A personality survey of over 130 investment and pension advisers has revealed that conscientiousness was the biggest driver of success.
Advisers were measured on five personality traits: extraversion, agreeableness, conscientiousness, intellect and emotional stability.
The survey also measured financial metrics as well as adviser’s happiness to determine how those traits correlated with levels of success.
Advisers also show high levels of intellect, or openness to experience, which have been advantageous during the substantial regulatory changes since the Retail Distribution Review (RDR).
The characteristics are a shift away from the extroverted sales-oriented adviser associated with the pre RDR era.
What are the key qualities of a financial adviser?
Jon Doyle, founder and financial planner at Juniper Wealth Management says: “I think the key qualities an adviser needs are emotional intelligence, self-discipline and resilience. Some of the best and most successful advisers I know are introverts and this absolutely should not be confused with shyness or quietness.
“I’d question the logic of building an advice team solely around extraverts as often advisers work alone or in very small teams and extraverts may struggle with this. However, put an emotionally intelligent adviser in a room with a client, regardless of introversion and extroversion, and you will get a client who feels listened to, understood and respected.
“Add this to self-discipline and resilience and you have an adviser who understands their clients, themselves and how best to arrange their working life to best achieve their personal and the business’ outcomes.”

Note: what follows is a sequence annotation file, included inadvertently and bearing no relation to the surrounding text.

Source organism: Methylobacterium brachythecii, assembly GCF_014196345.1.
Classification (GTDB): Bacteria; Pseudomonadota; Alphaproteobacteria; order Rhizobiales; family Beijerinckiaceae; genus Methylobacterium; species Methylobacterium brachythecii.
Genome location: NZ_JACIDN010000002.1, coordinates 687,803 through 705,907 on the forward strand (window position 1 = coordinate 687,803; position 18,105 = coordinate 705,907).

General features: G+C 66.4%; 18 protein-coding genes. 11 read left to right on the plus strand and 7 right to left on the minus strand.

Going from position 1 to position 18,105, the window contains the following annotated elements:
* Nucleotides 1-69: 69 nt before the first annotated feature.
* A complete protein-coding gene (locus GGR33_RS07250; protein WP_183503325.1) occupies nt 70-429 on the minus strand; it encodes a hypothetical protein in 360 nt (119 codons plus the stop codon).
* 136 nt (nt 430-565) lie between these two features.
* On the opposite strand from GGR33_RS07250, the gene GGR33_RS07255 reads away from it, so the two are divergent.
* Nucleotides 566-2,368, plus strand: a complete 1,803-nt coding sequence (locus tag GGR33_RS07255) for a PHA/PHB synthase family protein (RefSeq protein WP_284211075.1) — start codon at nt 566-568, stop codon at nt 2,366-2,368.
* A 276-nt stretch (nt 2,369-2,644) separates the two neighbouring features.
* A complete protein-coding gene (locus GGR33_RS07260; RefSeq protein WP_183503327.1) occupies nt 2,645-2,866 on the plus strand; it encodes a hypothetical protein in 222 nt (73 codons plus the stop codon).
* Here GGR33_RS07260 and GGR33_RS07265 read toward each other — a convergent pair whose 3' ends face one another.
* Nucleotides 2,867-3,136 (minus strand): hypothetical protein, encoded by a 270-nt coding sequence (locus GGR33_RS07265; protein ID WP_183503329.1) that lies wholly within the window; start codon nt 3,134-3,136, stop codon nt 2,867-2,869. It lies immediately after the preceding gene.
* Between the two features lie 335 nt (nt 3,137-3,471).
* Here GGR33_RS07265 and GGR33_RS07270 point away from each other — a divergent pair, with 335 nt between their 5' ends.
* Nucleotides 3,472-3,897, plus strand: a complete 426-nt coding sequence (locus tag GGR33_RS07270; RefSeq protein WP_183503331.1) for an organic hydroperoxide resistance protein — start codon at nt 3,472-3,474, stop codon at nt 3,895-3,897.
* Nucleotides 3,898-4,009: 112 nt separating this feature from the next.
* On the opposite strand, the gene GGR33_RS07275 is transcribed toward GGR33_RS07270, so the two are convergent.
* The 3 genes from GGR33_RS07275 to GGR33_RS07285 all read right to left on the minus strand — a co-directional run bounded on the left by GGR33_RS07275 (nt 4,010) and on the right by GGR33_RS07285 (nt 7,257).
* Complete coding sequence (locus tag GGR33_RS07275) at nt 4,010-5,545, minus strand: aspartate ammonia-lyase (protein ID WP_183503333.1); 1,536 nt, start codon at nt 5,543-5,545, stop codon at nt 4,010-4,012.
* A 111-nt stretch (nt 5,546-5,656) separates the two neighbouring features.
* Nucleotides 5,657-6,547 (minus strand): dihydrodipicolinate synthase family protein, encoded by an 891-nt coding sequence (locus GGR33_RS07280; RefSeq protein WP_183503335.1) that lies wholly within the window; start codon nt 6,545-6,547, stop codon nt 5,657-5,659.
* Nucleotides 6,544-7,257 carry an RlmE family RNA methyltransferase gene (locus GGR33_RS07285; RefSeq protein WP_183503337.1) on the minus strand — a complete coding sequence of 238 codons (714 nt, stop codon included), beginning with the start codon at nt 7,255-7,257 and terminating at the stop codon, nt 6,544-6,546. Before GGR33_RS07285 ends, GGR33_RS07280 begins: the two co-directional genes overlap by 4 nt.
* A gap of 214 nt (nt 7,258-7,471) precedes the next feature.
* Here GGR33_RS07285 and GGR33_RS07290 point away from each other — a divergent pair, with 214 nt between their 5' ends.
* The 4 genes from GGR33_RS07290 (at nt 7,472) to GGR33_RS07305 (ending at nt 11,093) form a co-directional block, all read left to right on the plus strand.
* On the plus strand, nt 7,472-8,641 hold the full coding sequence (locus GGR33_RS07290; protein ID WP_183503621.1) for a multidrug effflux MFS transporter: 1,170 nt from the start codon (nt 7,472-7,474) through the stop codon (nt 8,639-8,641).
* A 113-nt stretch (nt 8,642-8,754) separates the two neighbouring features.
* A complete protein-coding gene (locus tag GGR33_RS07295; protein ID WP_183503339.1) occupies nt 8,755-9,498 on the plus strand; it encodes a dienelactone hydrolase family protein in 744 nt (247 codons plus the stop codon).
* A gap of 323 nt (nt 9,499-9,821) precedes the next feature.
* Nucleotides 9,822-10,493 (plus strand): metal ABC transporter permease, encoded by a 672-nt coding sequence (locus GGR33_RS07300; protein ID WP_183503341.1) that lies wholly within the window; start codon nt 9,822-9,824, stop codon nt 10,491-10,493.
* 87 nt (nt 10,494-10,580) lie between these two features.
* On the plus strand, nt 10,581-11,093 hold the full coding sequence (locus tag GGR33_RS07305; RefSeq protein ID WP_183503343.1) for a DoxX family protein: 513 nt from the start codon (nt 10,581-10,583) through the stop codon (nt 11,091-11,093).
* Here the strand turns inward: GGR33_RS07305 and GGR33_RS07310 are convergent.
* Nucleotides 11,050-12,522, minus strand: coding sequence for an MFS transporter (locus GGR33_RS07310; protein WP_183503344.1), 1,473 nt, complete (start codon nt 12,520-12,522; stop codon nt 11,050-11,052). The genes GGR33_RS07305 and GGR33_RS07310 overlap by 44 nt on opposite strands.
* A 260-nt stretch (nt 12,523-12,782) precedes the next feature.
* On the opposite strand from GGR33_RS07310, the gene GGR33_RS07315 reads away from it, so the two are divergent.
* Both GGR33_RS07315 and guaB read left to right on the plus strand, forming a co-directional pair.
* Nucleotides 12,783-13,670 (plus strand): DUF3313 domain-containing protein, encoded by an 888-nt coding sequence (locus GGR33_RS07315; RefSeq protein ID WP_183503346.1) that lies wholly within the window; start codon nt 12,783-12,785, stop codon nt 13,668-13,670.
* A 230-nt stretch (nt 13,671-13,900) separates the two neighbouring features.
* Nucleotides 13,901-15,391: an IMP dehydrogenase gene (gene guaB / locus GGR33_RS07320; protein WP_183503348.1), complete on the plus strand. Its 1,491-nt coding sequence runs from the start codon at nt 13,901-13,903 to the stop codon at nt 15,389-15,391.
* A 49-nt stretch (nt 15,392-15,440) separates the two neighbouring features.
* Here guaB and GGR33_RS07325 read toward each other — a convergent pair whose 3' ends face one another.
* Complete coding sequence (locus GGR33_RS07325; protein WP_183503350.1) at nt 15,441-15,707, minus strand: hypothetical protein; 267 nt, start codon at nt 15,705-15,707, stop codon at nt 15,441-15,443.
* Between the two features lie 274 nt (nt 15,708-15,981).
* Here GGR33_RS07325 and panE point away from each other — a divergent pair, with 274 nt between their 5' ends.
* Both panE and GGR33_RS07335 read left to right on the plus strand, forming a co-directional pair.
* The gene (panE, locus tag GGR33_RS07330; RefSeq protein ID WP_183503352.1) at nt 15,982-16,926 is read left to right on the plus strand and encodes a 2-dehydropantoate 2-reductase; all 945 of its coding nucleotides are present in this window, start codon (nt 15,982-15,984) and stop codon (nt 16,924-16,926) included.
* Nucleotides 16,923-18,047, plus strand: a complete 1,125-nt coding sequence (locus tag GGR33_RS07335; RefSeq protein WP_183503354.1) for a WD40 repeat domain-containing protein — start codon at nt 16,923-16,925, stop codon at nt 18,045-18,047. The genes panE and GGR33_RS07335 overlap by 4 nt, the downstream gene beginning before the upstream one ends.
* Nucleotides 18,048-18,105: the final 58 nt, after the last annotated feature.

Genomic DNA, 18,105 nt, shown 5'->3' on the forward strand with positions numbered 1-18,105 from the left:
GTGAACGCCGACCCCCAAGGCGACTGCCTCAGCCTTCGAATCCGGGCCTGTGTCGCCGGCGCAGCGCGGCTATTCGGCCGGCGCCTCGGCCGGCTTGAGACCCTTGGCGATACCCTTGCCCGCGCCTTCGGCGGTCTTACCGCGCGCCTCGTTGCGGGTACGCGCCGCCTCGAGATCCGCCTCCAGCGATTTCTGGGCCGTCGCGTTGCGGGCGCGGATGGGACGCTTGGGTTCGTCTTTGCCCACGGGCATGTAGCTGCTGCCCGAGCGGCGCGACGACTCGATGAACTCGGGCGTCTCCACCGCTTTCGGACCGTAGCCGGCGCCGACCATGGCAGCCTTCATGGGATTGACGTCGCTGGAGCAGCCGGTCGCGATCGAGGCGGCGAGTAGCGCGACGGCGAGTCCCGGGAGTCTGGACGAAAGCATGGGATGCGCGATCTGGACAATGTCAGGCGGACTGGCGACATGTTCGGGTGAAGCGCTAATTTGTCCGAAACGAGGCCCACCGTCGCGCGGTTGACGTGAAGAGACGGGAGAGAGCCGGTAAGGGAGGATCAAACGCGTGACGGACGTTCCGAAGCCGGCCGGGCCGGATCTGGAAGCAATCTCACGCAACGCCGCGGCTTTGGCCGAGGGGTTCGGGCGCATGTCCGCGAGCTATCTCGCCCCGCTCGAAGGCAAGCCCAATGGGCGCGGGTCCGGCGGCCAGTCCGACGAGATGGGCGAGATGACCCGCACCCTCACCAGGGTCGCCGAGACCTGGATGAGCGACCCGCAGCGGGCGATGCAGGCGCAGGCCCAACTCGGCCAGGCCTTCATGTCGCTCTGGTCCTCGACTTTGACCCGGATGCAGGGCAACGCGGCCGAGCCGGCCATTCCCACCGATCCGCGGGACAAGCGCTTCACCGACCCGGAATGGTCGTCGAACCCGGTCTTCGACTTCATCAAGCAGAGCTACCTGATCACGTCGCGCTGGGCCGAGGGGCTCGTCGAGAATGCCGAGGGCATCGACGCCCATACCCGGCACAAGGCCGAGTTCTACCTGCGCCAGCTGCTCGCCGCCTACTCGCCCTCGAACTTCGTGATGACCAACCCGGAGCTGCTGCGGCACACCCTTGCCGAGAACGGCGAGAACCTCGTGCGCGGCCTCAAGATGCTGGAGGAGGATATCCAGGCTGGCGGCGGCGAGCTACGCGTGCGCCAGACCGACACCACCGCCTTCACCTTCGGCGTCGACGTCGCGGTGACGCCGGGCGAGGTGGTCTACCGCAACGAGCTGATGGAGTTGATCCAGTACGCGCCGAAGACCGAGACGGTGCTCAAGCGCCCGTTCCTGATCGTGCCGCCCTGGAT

“The public perception of the financial advice sector is often tainted by past practices, unfairly characterising advisers as extraverted, high pressure and hard salesmen whose central goal is to sell a product.”
Mark Pittaccio, behavioural economist and business consultant says: “The public perception of the financial advice sector is often tainted by past practices, unfairly characterising advisers as extraverted, high pressure and hard salesmen whose central goal is to sell a product.
“In reality the research shows that today’s successful advisers correlate positively with high levels of conscientious and an ability to embrace new challenges. Shifting perceptions away from outdated stereotypes towards the traits of professional advisers is crucial so people who need financial advice feel they can get trusted advice.”
Scott Stevens, head of adviser recruitment and development for Quilter Financial Advisers comments: “With 7,000 advisers due to retire in the next few years bringing more people into the industry is crucial. But it’s not enough to just have more advisers, we need the right advisers.
“This research provides us and our member firms with the tools to not only showcase why being an adviser is a brilliant career, but also ensure that when candidates come to us, they are a good fit. Ensuring the resilience of the advice industry is crucial for the wellbeing of the nation as face to face advice provides not only better financial outcomes for their clients but also peace of mind.”